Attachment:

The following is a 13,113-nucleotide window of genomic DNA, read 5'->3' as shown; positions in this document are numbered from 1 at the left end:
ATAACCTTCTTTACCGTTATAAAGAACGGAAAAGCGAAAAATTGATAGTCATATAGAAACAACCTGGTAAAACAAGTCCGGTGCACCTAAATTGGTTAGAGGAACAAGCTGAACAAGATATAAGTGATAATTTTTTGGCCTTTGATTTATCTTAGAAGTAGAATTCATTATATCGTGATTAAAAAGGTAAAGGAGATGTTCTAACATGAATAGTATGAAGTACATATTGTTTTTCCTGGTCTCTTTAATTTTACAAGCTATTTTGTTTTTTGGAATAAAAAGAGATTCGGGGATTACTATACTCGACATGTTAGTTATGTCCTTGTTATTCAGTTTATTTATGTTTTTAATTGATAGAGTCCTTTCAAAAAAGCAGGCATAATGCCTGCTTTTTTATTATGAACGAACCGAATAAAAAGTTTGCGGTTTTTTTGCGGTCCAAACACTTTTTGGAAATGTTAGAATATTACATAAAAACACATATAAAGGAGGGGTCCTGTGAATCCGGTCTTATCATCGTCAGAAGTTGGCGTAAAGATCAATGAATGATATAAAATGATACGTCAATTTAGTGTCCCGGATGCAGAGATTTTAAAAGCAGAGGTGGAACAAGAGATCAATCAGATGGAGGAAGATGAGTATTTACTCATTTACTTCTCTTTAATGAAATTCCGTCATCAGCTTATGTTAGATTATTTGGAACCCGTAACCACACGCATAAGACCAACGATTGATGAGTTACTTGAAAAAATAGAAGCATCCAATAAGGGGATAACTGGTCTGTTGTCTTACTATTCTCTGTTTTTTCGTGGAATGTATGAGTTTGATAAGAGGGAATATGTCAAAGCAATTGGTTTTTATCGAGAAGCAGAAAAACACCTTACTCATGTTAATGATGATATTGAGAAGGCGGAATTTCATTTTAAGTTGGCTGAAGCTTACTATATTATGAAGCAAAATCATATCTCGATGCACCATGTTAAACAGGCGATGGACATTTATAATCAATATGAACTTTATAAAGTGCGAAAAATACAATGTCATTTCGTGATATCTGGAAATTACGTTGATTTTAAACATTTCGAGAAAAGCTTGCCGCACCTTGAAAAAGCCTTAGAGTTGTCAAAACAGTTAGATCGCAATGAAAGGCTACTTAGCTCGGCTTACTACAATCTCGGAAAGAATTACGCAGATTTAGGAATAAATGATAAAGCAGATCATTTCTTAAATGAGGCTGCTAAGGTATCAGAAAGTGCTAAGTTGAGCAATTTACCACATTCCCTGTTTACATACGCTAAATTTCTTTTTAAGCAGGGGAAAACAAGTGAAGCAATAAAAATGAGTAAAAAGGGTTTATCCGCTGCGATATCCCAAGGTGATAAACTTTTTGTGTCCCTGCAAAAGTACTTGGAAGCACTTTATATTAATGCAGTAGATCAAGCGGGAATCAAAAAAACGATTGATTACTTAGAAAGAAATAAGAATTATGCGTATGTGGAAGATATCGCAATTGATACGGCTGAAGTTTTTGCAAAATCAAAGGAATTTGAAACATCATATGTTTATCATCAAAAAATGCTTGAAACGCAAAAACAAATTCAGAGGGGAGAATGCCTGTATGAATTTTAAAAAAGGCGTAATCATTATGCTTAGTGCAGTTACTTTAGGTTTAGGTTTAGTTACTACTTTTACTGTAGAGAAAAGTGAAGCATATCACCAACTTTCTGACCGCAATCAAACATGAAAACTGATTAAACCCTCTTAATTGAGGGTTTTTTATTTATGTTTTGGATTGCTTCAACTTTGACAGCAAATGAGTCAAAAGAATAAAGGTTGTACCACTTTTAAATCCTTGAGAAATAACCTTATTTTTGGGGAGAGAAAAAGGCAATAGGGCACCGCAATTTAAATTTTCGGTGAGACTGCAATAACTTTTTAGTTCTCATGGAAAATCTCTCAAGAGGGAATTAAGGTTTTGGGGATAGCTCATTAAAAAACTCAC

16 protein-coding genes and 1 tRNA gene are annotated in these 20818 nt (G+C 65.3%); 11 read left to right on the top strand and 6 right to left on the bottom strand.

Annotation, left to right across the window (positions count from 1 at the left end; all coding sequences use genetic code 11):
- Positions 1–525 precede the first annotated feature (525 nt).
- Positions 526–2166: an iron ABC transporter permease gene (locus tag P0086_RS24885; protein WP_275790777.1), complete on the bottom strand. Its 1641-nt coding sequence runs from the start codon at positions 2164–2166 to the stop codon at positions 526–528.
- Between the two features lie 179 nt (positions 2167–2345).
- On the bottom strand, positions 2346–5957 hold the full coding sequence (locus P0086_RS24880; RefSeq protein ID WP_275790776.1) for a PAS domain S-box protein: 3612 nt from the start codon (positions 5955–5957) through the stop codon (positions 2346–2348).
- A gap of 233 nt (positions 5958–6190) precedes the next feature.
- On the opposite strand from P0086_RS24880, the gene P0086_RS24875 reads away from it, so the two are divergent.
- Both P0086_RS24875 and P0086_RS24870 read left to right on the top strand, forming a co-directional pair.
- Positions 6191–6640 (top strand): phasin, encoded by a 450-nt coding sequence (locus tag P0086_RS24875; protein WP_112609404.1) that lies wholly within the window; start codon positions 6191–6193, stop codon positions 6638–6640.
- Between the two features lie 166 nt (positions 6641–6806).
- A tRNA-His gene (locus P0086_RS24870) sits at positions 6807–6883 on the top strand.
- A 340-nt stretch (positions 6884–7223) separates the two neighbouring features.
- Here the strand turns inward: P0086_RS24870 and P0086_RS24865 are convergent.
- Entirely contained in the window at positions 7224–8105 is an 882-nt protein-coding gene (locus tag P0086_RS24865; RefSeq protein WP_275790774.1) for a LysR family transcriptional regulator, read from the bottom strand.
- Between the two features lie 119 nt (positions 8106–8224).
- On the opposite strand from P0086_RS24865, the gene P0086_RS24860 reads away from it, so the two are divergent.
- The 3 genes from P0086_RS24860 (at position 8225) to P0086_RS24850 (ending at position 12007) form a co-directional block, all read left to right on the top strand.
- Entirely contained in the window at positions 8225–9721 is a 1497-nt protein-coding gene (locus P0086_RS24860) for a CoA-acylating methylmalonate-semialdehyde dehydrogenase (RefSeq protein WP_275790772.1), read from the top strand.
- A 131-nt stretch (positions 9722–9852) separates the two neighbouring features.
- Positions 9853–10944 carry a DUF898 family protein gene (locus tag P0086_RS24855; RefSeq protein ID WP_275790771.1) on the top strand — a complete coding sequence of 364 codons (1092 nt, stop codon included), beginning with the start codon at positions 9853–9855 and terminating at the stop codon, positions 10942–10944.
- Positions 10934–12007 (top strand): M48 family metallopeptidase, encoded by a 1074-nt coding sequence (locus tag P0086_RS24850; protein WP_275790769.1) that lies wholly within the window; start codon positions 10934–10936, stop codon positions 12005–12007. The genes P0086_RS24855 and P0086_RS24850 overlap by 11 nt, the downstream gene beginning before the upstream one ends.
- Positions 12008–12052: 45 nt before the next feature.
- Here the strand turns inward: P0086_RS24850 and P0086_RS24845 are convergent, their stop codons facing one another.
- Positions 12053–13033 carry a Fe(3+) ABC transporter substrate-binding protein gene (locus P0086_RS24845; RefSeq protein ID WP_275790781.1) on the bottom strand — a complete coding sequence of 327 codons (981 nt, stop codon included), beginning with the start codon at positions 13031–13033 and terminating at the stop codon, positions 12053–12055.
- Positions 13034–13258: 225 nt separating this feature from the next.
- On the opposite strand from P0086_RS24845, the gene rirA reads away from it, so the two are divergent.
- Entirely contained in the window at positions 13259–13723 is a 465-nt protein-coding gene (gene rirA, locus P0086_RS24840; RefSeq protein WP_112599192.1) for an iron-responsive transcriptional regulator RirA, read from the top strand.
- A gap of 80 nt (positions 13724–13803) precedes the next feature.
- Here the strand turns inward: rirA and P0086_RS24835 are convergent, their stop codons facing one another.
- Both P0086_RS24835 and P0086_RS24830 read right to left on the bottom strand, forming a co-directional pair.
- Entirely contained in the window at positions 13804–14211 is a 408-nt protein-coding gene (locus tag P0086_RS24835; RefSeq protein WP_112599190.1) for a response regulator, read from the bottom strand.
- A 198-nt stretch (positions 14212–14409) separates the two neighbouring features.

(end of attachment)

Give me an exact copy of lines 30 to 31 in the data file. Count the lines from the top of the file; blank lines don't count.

- Entirely contained in the window at positions 13259–13723 is a 465-nt protein-coding gene (gene rirA, locus P0086_RS24840; RefSeq protein WP_112599192.1) for an iron-responsive transcriptional regulator RirA, read from the top strand.
- A gap of 80 nt (positions 13724–13803) precedes the next feature.